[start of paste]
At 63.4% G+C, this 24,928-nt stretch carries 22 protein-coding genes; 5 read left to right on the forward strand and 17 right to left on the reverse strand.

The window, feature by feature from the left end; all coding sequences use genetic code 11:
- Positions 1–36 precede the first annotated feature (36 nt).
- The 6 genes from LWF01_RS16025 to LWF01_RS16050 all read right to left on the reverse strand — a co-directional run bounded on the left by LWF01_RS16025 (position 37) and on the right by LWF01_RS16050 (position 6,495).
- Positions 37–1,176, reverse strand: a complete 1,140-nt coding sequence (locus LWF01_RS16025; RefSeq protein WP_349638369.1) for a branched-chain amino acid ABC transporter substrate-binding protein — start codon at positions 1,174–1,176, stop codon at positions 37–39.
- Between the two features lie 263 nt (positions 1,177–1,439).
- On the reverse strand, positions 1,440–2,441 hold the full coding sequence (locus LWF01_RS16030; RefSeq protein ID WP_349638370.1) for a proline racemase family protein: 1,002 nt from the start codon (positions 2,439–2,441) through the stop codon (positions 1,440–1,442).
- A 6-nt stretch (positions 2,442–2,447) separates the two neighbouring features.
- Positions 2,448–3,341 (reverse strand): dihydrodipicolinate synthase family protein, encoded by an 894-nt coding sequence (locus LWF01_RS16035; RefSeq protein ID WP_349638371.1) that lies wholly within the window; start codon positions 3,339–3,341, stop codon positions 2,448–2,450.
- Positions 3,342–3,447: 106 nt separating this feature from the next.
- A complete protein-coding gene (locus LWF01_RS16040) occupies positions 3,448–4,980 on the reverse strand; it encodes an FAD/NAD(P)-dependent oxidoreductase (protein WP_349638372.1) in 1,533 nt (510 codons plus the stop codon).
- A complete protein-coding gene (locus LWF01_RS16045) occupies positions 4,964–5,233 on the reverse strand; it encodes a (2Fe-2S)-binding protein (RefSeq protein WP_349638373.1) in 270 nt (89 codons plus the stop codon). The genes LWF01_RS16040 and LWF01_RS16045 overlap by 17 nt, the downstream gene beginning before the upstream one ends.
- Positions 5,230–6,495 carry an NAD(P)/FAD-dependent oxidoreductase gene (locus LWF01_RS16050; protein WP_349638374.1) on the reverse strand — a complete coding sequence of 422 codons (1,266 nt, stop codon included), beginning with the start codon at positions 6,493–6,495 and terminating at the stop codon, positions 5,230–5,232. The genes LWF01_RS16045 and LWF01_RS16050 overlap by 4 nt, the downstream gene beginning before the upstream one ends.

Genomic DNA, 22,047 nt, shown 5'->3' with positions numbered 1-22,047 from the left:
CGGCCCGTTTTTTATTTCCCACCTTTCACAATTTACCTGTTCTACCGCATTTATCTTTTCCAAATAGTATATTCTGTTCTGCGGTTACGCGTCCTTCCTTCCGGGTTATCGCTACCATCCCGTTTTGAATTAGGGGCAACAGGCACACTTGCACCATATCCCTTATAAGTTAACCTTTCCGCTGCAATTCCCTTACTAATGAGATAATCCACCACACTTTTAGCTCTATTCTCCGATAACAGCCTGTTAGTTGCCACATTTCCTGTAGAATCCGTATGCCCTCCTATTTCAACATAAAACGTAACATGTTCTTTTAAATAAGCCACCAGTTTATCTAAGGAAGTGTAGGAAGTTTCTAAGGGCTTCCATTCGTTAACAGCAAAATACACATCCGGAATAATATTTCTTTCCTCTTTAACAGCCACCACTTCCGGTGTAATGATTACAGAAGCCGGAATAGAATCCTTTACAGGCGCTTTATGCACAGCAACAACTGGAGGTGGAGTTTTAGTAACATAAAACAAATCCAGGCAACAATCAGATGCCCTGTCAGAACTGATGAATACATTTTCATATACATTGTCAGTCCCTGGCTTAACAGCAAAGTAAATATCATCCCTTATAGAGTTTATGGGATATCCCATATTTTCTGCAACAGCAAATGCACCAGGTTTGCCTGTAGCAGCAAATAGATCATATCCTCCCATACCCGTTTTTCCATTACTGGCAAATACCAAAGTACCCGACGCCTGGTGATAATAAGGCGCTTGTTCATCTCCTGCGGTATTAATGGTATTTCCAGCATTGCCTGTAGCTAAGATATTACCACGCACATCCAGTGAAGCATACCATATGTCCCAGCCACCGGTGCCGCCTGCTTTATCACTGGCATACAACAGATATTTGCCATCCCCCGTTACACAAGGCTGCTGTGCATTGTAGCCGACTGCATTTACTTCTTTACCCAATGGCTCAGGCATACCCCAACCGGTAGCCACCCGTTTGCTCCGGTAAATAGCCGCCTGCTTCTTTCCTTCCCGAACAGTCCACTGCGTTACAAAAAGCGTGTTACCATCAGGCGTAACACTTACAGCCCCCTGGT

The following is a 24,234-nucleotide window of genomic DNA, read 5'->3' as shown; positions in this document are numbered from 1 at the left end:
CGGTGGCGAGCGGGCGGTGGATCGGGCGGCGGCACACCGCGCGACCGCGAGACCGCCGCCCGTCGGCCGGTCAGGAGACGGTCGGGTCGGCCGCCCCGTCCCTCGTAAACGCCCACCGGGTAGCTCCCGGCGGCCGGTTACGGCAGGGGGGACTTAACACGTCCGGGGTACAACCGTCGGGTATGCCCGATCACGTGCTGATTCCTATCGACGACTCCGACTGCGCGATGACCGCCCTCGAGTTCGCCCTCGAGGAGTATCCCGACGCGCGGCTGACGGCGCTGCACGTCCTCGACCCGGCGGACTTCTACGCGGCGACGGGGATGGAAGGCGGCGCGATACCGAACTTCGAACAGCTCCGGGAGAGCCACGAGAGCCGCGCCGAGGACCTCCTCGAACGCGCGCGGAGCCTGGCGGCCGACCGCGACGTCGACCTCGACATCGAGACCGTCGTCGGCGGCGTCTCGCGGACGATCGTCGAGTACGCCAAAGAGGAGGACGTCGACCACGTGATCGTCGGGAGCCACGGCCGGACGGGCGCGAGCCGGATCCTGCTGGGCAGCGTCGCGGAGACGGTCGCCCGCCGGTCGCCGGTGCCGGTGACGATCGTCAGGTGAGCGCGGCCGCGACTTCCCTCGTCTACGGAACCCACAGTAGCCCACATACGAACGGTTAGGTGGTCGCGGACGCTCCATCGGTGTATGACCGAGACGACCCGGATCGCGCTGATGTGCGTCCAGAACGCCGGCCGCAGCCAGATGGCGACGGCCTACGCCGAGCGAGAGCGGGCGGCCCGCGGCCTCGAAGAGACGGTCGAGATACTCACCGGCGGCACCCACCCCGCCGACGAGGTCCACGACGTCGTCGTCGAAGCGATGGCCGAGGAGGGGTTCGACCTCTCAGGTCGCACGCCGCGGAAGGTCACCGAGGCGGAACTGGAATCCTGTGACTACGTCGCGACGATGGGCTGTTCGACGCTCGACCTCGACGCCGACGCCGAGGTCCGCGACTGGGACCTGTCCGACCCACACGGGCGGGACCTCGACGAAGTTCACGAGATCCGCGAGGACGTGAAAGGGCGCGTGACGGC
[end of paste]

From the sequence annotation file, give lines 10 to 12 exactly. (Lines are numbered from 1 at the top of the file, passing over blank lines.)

- Positions 3,342–3,447: 106 nt separating this feature from the next.
- A complete protein-coding gene (locus LWF01_RS16040) occupies positions 3,448–4,980 on the reverse strand; it encodes an FAD/NAD(P)-dependent oxidoreductase (protein WP_349638372.1) in 1,533 nt (510 codons plus the stop codon).
- A complete protein-coding gene (locus LWF01_RS16045) occupies positions 4,964–5,233 on the reverse strand; it encodes a (2Fe-2S)-binding protein (RefSeq protein WP_349638373.1) in 270 nt (89 codons plus the stop codon). The genes LWF01_RS16040 and LWF01_RS16045 overlap by 17 nt, the downstream gene beginning before the upstream one ends.